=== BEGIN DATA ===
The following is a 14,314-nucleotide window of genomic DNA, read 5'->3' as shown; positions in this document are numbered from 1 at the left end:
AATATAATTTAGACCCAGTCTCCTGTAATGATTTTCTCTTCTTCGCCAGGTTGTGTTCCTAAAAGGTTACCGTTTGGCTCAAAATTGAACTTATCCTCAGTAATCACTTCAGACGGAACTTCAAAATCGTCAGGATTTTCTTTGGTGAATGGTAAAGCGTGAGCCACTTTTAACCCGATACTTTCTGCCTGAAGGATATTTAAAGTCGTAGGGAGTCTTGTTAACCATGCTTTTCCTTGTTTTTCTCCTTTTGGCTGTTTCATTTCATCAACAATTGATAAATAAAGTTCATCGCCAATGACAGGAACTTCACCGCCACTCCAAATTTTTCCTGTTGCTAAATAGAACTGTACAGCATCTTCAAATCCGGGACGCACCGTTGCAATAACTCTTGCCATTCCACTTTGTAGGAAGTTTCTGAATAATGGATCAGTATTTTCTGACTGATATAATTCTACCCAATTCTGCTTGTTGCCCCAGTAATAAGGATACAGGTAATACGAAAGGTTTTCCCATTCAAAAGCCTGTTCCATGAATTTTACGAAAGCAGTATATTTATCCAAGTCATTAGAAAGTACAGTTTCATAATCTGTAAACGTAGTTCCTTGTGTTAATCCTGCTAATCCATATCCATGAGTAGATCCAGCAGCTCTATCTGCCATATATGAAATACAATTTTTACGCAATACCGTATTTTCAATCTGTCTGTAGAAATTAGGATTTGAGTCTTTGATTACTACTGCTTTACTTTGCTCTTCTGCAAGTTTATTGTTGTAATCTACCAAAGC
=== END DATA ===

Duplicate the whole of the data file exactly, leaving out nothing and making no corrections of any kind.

The following is a 14,314-nucleotide window of genomic DNA, read 5'->3' as shown; positions in this document are numbered from 1 at the left end:
AATATAATTTAGACCCAGTCTCCTGTAATGATTTTCTCTTCTTCGCCAGGTTGTGTTCCTAAAAGGTTACCGTTTGGCTCAAAATTGAACTTATCCTCAGTAATCACTTCAGACGGAACTTCAAAATCGTCAGGATTTTCTTTGGTGAATGGTAAAGCGTGAGCCACTTTTAACCCGATACTTTCTGCCTGAAGGATATTTAAAGTCGTAGGGAGTCTTGTTAACCATGCTTTTCCTTGTTTTTCTCCTTTTGGCTGTTTCATTTCATCAACAATTGATAAATAAAGTTCATCGCCAATGACAGGAACTTCACCGCCACTCCAAATTTTTCCTGTTGCTAAATAGAACTGTACAGCATCTTCAAATCCGGGACGCACCGTTGCAATAACTCTTGCCATTCCACTTTGTAGGAAGTTTCTGAATAATGGATCAGTATTTTCTGACTGATATAATTCTACCCAATTCTGCTTGTTGCCCCAGTAATAAGGATACAGGTAATACGAAAGGTTTTCCCATTCAAAAGCCTGTTCCATGAATTTTACGAAAGCAGTATATTTATCCAAGTCATTAGAAAGTACAGTTTCATAATCTGTAAACGTAGTTCCTTGTGTTAATCCTGCTAATCCATATCCATGAGTAGATCCAGCAGCTCTATCTGCCATATATGAAATACAATTTTTACGCAATACCGTATTTTCAATCTGTCTGTAGAAATTAGGATTTGAGTCTTTGATTACTACTGCTTTACTTTGCTCTTCTGCAAGTTTATTGTTGTAATCTACCAAAGC